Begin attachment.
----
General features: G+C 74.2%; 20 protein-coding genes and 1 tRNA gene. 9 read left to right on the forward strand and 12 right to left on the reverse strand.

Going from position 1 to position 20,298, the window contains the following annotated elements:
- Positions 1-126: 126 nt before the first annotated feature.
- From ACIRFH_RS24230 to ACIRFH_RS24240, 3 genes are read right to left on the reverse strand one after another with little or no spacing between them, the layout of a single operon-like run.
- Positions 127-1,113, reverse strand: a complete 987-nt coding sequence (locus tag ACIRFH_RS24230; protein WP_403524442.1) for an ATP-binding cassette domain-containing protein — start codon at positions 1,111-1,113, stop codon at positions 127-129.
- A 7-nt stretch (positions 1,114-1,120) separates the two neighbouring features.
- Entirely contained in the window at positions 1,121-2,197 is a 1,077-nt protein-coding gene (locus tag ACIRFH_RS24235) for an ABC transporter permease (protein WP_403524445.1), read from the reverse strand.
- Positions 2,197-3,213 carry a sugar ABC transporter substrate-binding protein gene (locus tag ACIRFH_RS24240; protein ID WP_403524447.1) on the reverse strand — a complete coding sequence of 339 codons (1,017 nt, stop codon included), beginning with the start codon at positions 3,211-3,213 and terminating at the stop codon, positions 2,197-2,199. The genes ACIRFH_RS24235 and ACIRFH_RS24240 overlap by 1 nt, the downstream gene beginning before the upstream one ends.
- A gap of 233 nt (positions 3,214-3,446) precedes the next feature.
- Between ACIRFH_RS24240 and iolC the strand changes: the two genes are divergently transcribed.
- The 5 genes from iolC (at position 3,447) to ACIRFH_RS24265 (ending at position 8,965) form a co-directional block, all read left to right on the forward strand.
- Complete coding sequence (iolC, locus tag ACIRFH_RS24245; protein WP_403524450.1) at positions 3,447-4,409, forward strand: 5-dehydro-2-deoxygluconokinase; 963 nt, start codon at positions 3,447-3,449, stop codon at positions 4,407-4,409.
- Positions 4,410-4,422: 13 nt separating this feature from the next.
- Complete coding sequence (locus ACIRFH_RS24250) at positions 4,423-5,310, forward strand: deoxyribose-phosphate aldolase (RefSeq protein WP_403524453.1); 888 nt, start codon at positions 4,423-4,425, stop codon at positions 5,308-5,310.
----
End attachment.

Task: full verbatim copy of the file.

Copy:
General features: G+C 74.2%; 20 protein-coding genes and 1 tRNA gene. 9 read left to right on the forward strand and 12 right to left on the reverse strand.

Going from position 1 to position 20,298, the window contains the following annotated elements:
- Positions 1-126: 126 nt before the first annotated feature.
- From ACIRFH_RS24230 to ACIRFH_RS24240, 3 genes are read right to left on the reverse strand one after another with little or no spacing between them, the layout of a single operon-like run.
- Positions 127-1,113, reverse strand: a complete 987-nt coding sequence (locus tag ACIRFH_RS24230; protein WP_403524442.1) for an ATP-binding cassette domain-containing protein — start codon at positions 1,111-1,113, stop codon at positions 127-129.
- A 7-nt stretch (positions 1,114-1,120) separates the two neighbouring features.
- Entirely contained in the window at positions 1,121-2,197 is a 1,077-nt protein-coding gene (locus tag ACIRFH_RS24235) for an ABC transporter permease (protein WP_403524445.1), read from the reverse strand.
- Positions 2,197-3,213 carry a sugar ABC transporter substrate-binding protein gene (locus tag ACIRFH_RS24240; protein ID WP_403524447.1) on the reverse strand — a complete coding sequence of 339 codons (1,017 nt, stop codon included), beginning with the start codon at positions 3,211-3,213 and terminating at the stop codon, positions 2,197-2,199. The genes ACIRFH_RS24235 and ACIRFH_RS24240 overlap by 1 nt, the downstream gene beginning before the upstream one ends.
- A gap of 233 nt (positions 3,214-3,446) precedes the next feature.
- Between ACIRFH_RS24240 and iolC the strand changes: the two genes are divergently transcribed.
- The 5 genes from iolC (at position 3,447) to ACIRFH_RS24265 (ending at position 8,965) form a co-directional block, all read left to right on the forward strand.
- Complete coding sequence (iolC, locus tag ACIRFH_RS24245; protein WP_403524450.1) at positions 3,447-4,409, forward strand: 5-dehydro-2-deoxygluconokinase; 963 nt, start codon at positions 3,447-3,449, stop codon at positions 4,407-4,409.
- Positions 4,410-4,422: 13 nt separating this feature from the next.
- Complete coding sequence (locus ACIRFH_RS24250) at positions 4,423-5,310, forward strand: deoxyribose-phosphate aldolase (RefSeq protein WP_403524453.1); 888 nt, start codon at positions 4,423-4,425, stop codon at positions 5,308-5,310.